The federal courts have long struggled with the conflict be- tween the limits of their constitutional and statutory jurisdiction and their desire to provide complete relief to petitioning parties. Because of problems associated with this tension, the federal courts adopted the doctrine of ancillary jurisdiction. Ancillary jurisdiction enables a court adjudicating a matter properly before it to decide other related matters even though it would lack jurisdiction to decide the related matters if they were presented independently. The doctrine was originally created to allow a federal court to adjudicate all claims affecting a controversy properly brought before it, but was soon expanded to permit the hearing of compulsory counterclaims and cross-claims as well. With the adoption of the Federal Rules of Civil Procedure in 19381 ancillary jurisdiction was further expanded into third-party practice. Much of this growth was without the direct approval of the Supreme Court. While the Court set forth new tests for pendent jurisdiction, it re- fused to clarify differences between ancillary and pendent jurisdiction or to indicate the scope of ancillary jurisdiction under the Federal Rules. The Court has now acted, however, by apparently calling a halt to any further expansion of ancillary jurisdiction with the 1978 decision of Owen Equipment& Erection Company v. Kroger. This article will first examine the development of ancillary jurisdiction in the federal courts. Second, the impact of Kroger,the first Supreme Court decision in more than fifty years to analyze ancillary jurisdiction, on the exercise of ancillary jurisdiction in third-party practice will be discussed. Finally, the article will examine several instances in which the probable implications of Kroger should, and perhaps can, be avoided.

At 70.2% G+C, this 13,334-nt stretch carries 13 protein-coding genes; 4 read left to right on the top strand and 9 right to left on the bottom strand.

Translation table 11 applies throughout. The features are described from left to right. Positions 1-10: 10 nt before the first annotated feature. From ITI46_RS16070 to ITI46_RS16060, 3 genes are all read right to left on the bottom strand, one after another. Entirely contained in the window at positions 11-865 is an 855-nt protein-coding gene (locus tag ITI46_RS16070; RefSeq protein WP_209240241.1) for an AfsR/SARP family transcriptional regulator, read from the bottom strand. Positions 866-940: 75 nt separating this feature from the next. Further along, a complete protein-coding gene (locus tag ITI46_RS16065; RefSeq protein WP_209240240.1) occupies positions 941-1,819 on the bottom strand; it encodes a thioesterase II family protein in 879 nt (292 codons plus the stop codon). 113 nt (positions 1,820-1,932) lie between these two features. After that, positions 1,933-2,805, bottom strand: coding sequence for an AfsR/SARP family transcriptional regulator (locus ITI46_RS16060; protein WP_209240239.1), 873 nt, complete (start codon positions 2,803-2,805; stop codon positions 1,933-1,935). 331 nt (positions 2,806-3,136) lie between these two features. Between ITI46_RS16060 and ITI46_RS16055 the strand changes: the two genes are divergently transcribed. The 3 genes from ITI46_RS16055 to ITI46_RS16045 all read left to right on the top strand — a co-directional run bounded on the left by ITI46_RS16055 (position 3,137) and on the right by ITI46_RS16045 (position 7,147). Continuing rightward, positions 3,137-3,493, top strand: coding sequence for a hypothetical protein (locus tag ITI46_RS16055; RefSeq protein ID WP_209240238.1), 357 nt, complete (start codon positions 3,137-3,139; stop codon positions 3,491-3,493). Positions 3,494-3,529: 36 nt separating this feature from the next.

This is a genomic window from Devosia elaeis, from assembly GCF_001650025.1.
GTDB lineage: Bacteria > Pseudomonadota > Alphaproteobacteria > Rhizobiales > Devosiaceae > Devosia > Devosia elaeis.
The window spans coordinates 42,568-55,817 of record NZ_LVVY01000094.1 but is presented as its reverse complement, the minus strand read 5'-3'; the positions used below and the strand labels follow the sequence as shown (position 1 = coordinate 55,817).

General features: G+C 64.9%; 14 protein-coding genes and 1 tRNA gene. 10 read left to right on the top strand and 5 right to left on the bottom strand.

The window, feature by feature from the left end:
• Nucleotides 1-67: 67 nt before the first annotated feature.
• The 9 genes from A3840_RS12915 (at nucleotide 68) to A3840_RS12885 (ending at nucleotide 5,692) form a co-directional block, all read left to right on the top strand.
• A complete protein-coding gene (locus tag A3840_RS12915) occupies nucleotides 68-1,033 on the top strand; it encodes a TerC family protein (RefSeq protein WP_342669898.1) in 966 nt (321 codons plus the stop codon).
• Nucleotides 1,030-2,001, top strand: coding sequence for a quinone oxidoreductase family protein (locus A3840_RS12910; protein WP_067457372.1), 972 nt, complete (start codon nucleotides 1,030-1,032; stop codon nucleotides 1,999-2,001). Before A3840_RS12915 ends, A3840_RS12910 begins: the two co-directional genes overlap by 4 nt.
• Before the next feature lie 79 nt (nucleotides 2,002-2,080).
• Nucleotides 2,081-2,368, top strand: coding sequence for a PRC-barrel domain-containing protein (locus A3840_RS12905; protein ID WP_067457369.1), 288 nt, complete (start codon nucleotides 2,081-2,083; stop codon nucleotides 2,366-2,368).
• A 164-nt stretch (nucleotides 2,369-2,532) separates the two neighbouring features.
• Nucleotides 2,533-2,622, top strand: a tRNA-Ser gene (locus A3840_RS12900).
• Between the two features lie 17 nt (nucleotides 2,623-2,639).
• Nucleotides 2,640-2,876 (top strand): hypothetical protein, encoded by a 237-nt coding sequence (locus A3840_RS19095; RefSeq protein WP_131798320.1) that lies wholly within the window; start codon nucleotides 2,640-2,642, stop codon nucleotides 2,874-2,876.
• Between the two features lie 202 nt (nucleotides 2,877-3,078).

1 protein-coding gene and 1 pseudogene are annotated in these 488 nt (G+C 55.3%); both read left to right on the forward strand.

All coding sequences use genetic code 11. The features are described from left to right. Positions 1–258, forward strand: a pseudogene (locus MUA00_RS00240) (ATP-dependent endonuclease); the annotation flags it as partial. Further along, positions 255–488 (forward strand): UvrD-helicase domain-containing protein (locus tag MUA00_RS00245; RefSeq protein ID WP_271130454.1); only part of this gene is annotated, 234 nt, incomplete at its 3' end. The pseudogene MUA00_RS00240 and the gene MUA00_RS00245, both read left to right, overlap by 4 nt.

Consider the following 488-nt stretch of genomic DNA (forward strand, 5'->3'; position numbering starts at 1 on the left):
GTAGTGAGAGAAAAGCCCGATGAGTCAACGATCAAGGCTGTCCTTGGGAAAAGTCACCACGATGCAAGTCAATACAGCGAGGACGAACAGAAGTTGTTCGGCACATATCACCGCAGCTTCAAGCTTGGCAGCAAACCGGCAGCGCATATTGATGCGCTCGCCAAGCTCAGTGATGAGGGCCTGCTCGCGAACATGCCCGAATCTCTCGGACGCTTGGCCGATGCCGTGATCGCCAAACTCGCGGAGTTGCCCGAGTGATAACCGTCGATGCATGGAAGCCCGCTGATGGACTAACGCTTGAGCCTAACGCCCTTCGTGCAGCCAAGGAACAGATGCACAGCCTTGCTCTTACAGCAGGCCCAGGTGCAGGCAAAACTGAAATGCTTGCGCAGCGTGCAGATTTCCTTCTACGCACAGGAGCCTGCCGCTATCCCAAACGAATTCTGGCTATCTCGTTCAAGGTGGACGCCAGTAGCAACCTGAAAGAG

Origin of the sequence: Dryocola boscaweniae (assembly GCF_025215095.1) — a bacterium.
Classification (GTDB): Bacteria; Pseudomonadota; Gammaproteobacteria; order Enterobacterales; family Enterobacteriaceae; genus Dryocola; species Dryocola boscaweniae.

Brill, H. (1980). Federal Rule Of Civil Procedure 14 and Ancillary Jurisdiction. Nebraska Law Review, 631. Retrieved from https://scholarworks.uark.edu/lawpub/49